Every year, the question of “I wonder how the 2 and the 1/2,” “I wonder how the 3 and the 1/3,” are related is asked. The best two questions that are always asked are, “Why are they all the same?” and “What changes when we change the exponent from 1 to 6?” I always say that I will answer every question by the end of the year; I will never lie to them and tell them something is impossible when it isn’t, but that some of their questions may need to be addressed in a future math class and not this math class. That honesty goes a long way.

I spend an entire period exploring the different functions with them, showing graphs on Desmos, asking for values to put in for a, h, and k. I ask questions like, “what do you predict the h will do?” and “Did your prediction come true?” The learners who are the typical aggressive type A learners hate it because they want the answers and want it now, but they will come around and start developing ideas on their own.

I start with lines for the (h,k) form because I think this form shows some reasons why to use the form, the benefits of using the (h,k) form over y=mx+b, as well as a simple function to cut our teeth on vocab.

I introduce this form first thing in the year as we get started. Fully Explaining & Understanding functions blank (double sided .docx file). I print off hundreds of this form, and we use it regularly. Some days I have the learners write the functions in their notebooks when I don’t have the forms, but I try to have a stack on hand always.

explaining This is what it looks like. There is A LOT of info asked for, and I start with lines so we can establish the understand of what the different elements are.

It always bugged me that we rarely talk about domain and range of lines. Why not? Why start introducing that idea with absolute value? Just because that is where it changes from all real numbers for both to only one, does not mean we shouldn’t introduce it earlier. Same thing with asymptotes and even/odd functions.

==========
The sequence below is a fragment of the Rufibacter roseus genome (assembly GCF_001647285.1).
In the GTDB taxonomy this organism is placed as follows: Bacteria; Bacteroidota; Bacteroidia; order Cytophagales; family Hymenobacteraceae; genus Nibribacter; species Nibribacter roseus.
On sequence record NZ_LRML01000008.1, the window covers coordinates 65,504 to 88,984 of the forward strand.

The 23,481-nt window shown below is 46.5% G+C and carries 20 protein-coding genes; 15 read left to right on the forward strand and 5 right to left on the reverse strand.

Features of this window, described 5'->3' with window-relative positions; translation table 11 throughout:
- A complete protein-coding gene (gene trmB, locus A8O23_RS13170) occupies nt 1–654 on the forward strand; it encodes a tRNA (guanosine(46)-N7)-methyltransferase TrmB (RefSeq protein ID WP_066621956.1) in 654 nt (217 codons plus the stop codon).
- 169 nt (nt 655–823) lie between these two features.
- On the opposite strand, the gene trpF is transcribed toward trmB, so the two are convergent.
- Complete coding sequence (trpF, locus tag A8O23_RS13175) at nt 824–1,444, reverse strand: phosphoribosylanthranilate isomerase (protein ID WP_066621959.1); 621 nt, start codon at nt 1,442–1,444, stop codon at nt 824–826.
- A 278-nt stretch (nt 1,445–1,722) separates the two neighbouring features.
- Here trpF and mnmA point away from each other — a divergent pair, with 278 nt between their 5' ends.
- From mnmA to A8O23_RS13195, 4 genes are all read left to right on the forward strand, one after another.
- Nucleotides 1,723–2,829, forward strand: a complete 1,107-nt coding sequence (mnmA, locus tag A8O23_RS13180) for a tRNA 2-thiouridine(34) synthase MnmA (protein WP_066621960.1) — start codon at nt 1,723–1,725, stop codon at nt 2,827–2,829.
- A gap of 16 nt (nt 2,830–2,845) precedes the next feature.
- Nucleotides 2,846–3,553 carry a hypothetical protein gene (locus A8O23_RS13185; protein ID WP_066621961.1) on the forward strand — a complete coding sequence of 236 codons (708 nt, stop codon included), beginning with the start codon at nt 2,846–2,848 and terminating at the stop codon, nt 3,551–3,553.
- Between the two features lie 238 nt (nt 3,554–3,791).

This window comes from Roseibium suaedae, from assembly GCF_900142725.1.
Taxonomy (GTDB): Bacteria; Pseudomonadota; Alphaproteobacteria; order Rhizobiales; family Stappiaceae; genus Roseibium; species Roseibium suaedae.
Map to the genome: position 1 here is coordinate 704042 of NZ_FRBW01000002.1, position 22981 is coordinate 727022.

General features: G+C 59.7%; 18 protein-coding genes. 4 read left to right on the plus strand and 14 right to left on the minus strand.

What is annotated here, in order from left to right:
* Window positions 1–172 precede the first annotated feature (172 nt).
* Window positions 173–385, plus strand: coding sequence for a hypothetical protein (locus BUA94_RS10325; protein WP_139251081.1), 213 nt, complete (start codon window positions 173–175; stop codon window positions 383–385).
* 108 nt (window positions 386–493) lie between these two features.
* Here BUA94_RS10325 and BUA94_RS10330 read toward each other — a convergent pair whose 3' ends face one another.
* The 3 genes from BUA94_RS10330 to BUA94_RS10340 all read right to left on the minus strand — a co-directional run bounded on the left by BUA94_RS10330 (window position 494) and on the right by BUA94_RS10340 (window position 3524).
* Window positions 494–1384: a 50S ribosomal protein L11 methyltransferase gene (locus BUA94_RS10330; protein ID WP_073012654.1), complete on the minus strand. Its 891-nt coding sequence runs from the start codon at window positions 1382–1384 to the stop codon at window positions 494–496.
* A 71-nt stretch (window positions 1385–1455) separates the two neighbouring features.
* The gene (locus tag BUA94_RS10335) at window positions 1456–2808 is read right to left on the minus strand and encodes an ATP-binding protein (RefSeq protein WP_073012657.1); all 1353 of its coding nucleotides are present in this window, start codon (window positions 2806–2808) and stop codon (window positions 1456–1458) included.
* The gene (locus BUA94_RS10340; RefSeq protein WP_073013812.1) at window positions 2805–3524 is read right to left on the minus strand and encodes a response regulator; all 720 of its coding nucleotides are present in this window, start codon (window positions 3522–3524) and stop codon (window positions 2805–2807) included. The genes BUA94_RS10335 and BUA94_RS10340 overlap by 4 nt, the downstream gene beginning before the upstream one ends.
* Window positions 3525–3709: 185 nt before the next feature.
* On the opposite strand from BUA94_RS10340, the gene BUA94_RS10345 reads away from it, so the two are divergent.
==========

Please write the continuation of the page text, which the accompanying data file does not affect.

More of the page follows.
If I can get learners to identify the x and y intercepts on the line, and then connect those points with the standard form, so much the better.

Same thing with intercept and (h,k) form. Cut the teeth on a line, that is familiar and safe, so that as we move forward with quadratics, cubics, cube roots, etc, the learners can see the vocabulary does not change. What changes is the shape of the parent function.

I make sure every learner has one copy of this that is complete, pristine, written clearly and fully in their notes for every single function. When the learner puts them all side by side, they can see there is only one math, one set of ideas through the entire year. What changes is the amount of effort needed to get the intercepts for a cubic vs intercepts for a line? Why?

Another rich focus of questioning is “What makes the line unique?” “What makes the quadratic or cubic unique?” Some answers I have received are, “Only the quadratic always has a vertex form. The cubics can have that form, but usually not,” or “Every point on the line is a critical point, but we can’t always use every point for other graphs.”

Or can we? Hmmm. Leave it at that. Don’t tell them. Plant the seed and let it grow on its own.

This is a big picture post. Philosophy of teaching, approach to the topics, etc. No details yet. Just a pouring out of my thoughts on how I start. I will go more in depth. Notice that there is not enough room to work on the page. Only the results go there. The work is separate.


Jun 042015

My last post was about the three rules I use in my classroom. I developed the how and why in that post. In this post, I will explore some detailed “how I use them” in the classroom. I am careful to never say the word “rule” except for these three. We have exponent shortcuts, log shortcuts & properties, but never rules.

To do this right, I am going to use my Surface and do a lot of handwriting and posting of screenshots. If you are wondering, this is all done in OneNote with a Surface Pro 3. The bad handwriting is my own.

What really drove this point home for me, and made me codify it as something that needed to be talked about every day in class is the fact that if you do the “why?” for every step, you write down a “1” or a “0” for almost every step every time. Sure, you write down “I distributed,”  “I found the value to complete the square,” or “I factored” but why you do the next step is almost always a 1 or a 0.

See what I mean below.

To see how  I connect the rules, let’s start with an expression. It is not a very complex expression, but it sits solidly in the Alg 2 curriculum and throws learners for a loop often.